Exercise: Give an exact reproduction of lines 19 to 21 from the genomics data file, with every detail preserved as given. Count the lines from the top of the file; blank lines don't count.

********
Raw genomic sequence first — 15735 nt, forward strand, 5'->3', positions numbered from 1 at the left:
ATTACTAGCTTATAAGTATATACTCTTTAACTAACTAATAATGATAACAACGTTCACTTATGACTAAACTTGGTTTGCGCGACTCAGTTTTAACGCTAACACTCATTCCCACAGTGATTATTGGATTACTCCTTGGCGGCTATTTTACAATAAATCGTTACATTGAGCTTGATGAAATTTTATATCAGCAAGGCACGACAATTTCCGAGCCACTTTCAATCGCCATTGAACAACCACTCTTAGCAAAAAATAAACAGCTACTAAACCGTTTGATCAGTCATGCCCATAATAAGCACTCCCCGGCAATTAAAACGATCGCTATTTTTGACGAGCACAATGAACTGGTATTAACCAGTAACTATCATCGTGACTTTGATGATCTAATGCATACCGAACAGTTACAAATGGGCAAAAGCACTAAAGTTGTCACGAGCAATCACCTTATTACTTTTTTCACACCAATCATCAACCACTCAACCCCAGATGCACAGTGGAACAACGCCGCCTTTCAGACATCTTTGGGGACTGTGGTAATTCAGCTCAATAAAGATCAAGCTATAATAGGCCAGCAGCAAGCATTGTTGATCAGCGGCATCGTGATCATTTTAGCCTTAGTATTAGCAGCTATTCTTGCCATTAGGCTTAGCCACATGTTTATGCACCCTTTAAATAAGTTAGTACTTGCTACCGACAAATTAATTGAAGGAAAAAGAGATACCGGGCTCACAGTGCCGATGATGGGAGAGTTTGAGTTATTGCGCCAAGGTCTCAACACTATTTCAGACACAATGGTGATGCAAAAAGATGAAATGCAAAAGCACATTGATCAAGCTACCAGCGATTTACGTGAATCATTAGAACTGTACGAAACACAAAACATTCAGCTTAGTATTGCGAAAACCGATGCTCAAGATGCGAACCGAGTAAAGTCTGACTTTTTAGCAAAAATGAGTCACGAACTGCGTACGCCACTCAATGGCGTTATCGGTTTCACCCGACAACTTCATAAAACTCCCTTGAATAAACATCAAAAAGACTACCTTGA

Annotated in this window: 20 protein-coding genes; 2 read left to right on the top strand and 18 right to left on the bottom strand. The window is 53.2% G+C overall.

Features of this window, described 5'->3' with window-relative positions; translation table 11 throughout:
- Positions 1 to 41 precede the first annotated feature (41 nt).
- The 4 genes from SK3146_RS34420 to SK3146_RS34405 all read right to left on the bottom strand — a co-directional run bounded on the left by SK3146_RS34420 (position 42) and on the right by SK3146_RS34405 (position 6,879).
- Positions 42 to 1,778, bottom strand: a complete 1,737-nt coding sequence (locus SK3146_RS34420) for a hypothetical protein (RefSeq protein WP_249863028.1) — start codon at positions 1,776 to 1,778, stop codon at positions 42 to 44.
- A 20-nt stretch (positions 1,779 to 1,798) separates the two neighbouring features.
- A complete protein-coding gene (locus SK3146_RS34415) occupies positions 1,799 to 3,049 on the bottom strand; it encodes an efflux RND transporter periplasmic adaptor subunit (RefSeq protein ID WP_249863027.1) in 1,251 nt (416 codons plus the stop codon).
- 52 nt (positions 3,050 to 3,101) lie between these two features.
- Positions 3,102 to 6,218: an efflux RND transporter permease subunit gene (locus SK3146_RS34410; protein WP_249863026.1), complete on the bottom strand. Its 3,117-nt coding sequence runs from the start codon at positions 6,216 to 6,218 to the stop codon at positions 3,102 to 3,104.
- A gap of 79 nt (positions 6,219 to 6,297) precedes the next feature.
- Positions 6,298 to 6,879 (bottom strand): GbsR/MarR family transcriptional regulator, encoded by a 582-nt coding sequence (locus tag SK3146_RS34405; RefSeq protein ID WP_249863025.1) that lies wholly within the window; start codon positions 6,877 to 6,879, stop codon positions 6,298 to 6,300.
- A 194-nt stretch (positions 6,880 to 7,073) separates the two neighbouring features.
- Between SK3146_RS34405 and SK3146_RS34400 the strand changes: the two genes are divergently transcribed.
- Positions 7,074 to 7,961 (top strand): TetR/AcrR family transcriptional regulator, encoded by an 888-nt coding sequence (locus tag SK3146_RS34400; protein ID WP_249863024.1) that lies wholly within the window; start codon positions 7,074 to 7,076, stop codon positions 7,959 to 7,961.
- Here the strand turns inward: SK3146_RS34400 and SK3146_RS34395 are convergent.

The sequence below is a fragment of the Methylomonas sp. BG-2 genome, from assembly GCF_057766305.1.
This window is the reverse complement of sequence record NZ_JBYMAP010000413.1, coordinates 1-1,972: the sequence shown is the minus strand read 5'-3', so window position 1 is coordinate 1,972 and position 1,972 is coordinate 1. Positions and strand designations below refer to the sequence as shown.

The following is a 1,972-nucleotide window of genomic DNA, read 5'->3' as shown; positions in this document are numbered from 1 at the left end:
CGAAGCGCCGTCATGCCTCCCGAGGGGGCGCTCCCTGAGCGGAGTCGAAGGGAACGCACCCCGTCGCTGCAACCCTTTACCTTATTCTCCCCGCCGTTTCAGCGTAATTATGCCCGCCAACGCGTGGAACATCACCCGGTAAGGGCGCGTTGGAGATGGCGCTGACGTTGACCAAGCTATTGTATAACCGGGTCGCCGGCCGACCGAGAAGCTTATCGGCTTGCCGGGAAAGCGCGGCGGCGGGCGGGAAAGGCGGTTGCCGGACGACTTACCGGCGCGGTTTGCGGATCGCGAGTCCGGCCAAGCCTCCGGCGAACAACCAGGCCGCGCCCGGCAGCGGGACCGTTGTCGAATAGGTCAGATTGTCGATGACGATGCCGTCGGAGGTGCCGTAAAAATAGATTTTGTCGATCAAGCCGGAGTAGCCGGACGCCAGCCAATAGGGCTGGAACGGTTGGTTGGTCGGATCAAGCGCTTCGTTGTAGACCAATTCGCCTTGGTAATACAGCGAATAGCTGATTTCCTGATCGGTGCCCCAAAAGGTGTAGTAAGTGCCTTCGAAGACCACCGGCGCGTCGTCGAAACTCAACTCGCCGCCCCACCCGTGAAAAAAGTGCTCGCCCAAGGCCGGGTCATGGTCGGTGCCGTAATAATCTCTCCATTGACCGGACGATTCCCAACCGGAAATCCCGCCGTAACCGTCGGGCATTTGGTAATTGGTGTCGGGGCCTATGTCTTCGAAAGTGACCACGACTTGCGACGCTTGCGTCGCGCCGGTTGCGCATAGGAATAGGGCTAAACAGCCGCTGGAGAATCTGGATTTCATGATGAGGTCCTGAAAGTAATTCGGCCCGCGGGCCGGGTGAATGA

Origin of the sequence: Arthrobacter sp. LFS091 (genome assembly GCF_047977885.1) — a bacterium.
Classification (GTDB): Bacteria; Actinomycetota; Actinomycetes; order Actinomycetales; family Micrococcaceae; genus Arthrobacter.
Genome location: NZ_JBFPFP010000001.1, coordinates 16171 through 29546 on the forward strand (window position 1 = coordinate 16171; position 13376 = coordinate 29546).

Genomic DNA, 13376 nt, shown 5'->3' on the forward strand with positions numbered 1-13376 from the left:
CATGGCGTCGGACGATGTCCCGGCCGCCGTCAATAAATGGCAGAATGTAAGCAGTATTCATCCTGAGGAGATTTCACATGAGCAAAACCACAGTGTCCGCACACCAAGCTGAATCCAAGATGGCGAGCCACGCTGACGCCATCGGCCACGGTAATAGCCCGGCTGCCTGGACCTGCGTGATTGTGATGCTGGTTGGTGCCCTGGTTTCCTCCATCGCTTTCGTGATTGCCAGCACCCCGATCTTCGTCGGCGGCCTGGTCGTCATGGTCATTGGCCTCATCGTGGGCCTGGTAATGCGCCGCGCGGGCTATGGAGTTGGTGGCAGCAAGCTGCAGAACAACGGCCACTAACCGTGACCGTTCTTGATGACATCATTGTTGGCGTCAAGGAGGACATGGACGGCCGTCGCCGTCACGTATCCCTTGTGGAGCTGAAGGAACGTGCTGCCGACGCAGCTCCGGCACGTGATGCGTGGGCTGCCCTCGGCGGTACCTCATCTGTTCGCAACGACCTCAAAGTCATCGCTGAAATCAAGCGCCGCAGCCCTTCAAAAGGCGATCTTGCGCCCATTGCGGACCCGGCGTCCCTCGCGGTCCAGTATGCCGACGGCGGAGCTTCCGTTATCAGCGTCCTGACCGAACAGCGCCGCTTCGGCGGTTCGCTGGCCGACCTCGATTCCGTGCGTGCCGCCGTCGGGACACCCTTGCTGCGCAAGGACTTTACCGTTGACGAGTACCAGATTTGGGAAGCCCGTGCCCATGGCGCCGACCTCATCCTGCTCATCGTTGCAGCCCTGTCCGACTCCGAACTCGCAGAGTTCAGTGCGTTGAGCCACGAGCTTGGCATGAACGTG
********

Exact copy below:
This window is the reverse complement of sequence record NZ_JBYMAP010000413.1, coordinates 1-1,972: the sequence shown is the minus strand read 5'-3', so window position 1 is coordinate 1,972 and position 1,972 is coordinate 1. Positions and strand designations below refer to the sequence as shown.

The following is a 1,972-nucleotide window of genomic DNA, read 5'->3' as shown; positions in this document are numbered from 1 at the left end:
CGAAGCGCCGTCATGCCTCCCGAGGGGGCGCTCCCTGAGCGGAGTCGAAGGGAACGCACCCCGTCGCTGCAACCCTTTACCTTATTCTCCCCGCCGTTTCAGCGTAATTATGCCCGCCAACGCGTGGAACATCACCCGGTAAGGGCGCGTTGGAGATGGCGCTGACGTTGACCAAGCTATTGTATAACCGGGTCGCCGGCCGACCGAGAAGCTTATCGGCTTGCCGGGAAAGCGCGGCGGCGGGCGGGAAAGGCGGTTGCCGGACGACTTACCGGCGCGGTTTGCGGATCGCGAGTCCGGCCAAGCCTCCGGCGAACAACCAGGCCGCGCCCGGCAGCGGGACCGTTGTCGAATAGGTCAGATTGTCGATGACGATGCCGTCGGAGGTGCCGTAAAAATAGATTTTGTCGATCAAGCCGGAGTAGCCGGACGCCAGCCAATAGGGCTGGAACGGTTGGTTGGTCGGATCAAGCGCTTCGTTGTAGACCAATTCGCCTTGGTAATACAGCGAATAGCTGATTTCCTGATCGGTGCCCCAAAAGGTGTAGTAAGTGCCTTCGAAGACCACCGGCGCGTCGTCGAAACTCAACTCGCCGCCCCACCCGTGAAAAAAGTGCTCGCCCAAGGCCGGGTCATGGTCGGTGCCGTAATAATCTCTCCATTGACCGGACGATTCCCAACCGGAAATCCCGCCGTAACCGTCGGGCATTTGGTAATTGGTGTCGGGGCCTATGTCTTCGAAAGTGACCACGACTTGCGACGCTTGCGTCGCGCCGGTTGCGCATAGGAATAGGGCTAAACAGCCGCTGGAGAATCTGGATTTCATGATGAGGTCCTGAAAGTAATTCGGCCCGCGGGCCGGGTGAATGA